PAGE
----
POLITICS
04/13/2017 06:50 pm ET Updated Apr 15, 2017

This Helps Explain Why United’s PR Response Was Such A Disaster

Blame it on poor organization.

When United Airlines first responded this week to a video showing a passenger being violently dragged from one of its planes, the company apparently didn’t understand ― or know how to deal with ― the level of public rage it was facing.

One crucial factor contributing to that failure is that the company’s head of corporate communications reports to its head of human resources and labor relations. This set-up puts the company at a disadvantage when it has to respond quickly and effectively to a public crisis, said Jeffrey Schneider, a corporate communications veteran and founder of The Lead PR. 

“You don’t want to have layers of bureaucracy or management in between the top communications person and the CEO,” Schneider told The Huffington Post.

And crucially, Schneider said, this arrangement can keep the CEO from hearing advice directly from the person most qualified to give it. He advises having the head of PR report directly to the CEO.

Bloomberg via Getty Images

United’s unwieldy communications chain is particularly striking considering that airlines can be at the center of a number of PR nightmares, from routine weather delays that strand passengers to catastrophic accidents, at any given time.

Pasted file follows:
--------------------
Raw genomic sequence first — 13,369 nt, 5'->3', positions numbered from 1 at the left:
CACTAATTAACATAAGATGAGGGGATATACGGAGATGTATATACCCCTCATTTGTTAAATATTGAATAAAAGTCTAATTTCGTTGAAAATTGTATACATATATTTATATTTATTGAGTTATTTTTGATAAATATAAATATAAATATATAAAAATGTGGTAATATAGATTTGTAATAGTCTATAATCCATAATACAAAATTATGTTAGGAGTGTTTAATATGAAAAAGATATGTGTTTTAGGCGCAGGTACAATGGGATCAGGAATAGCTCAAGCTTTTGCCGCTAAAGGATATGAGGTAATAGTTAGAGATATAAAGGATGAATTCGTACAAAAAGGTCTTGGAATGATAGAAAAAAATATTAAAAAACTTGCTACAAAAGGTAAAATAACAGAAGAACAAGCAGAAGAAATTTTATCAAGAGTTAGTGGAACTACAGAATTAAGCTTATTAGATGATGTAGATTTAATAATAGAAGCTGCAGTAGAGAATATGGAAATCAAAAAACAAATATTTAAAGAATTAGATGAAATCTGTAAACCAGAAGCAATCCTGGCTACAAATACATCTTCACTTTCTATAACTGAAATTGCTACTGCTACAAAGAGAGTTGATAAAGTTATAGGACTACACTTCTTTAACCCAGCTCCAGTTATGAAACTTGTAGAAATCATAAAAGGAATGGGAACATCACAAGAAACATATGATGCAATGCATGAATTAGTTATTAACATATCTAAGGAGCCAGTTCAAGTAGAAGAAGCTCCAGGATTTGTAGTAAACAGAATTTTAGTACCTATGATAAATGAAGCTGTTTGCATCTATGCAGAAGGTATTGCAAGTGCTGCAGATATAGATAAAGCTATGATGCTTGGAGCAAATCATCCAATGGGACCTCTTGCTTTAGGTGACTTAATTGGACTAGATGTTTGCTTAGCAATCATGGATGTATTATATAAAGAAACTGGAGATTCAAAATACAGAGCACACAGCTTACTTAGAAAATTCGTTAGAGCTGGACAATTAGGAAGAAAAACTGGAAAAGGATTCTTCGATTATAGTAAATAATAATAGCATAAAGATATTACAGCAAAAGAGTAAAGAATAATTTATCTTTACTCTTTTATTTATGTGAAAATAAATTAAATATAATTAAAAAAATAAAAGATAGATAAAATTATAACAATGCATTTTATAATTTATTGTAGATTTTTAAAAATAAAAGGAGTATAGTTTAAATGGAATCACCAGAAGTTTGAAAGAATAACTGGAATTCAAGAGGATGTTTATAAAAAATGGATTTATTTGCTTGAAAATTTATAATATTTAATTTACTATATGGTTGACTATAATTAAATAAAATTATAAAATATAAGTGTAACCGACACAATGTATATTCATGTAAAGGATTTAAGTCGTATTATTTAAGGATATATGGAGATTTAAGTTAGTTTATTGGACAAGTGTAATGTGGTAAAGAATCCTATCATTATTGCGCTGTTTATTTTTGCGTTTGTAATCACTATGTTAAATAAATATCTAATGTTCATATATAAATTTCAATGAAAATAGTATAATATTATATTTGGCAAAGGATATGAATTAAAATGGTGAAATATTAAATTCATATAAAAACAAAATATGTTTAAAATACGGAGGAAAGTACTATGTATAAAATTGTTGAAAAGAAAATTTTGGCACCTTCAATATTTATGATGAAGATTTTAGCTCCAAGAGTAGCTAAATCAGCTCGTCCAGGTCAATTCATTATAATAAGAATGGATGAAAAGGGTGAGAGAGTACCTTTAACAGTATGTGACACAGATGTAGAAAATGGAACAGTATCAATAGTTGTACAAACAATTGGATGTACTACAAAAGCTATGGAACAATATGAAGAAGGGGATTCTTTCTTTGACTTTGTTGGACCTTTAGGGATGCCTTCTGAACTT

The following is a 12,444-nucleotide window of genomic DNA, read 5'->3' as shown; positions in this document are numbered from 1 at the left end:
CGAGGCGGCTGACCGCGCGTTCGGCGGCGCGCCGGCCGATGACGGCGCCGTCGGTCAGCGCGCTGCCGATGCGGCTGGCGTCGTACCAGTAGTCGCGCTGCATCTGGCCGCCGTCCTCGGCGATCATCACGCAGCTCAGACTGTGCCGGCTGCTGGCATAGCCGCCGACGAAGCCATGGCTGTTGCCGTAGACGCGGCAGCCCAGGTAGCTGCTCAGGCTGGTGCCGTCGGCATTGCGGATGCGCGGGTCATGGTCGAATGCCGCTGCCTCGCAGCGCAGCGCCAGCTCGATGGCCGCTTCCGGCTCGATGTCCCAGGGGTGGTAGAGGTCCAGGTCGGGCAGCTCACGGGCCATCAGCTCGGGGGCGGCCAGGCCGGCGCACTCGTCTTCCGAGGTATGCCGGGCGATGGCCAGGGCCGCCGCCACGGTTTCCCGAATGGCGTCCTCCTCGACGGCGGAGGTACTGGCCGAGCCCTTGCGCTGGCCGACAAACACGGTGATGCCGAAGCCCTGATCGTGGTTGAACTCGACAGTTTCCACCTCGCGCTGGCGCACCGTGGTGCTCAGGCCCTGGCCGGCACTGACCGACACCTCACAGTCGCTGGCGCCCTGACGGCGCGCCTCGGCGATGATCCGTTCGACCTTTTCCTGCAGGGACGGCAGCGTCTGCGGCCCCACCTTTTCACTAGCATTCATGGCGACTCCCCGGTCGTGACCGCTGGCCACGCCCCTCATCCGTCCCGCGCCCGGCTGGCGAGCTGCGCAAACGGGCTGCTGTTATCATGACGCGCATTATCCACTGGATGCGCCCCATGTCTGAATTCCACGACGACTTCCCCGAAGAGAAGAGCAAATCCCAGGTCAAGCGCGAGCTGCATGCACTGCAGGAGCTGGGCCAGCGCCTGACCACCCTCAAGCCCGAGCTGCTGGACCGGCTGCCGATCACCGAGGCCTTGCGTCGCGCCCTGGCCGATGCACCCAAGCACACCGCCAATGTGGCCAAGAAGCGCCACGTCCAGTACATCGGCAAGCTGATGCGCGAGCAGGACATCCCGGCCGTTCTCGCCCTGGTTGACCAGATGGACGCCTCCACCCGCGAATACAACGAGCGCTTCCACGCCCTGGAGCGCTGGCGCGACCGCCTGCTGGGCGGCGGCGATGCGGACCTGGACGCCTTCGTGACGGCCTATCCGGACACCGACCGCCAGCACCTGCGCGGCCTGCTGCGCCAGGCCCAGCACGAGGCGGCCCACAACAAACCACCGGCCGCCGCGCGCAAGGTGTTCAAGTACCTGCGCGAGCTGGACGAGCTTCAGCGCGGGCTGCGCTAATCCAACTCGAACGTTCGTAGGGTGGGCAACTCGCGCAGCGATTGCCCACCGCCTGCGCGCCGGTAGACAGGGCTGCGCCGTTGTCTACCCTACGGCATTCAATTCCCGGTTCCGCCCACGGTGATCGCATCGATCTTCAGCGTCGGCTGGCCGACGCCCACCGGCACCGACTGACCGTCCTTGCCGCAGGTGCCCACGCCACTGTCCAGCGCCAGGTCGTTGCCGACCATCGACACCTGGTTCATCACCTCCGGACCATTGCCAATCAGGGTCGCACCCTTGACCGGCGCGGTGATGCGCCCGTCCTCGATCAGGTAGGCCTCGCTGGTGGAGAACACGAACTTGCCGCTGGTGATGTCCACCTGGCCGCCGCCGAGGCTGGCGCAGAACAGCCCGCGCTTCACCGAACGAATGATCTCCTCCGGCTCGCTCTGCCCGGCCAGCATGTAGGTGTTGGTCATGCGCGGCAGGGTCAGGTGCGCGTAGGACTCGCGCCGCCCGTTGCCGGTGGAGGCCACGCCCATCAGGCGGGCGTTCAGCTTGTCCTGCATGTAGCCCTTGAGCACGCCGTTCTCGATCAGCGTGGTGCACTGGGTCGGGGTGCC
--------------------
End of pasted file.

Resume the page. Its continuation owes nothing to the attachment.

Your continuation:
“You would imagine that a company that has the potential for these kinds of crises would house their communications team with as direct a line to the CEO as possible,” Schneider said. 

American Airlines, JetBlue and Southwest Airlines have organizations that mirror this advice, but Delta’s executive arrangement is similar to that of United.

United’s first statement after the video began going viral reflected the priorities of its communications chain: a heavily lawyered proclamation of victim-blaming that used euphemisms (“re-accommodate”) to avoid blame, supported employees’ unsupportable decisions, and failed to offer an unqualified apology. In short, it made no sense as a public relations move. 

United “was talking to employees” with that message, Justin Bachman, an aviation reporter at Bloomberg, told NPR’s “On Point.”

“They wanted the employee base to know that ‘Hey, we’re with you and we’re not going to throw anybody under the bus that works for United,’” he said. “That might have made sense internally, but it completely fell flat in the public arena.”

 A spokeswoman for United Airlines declined to comment.

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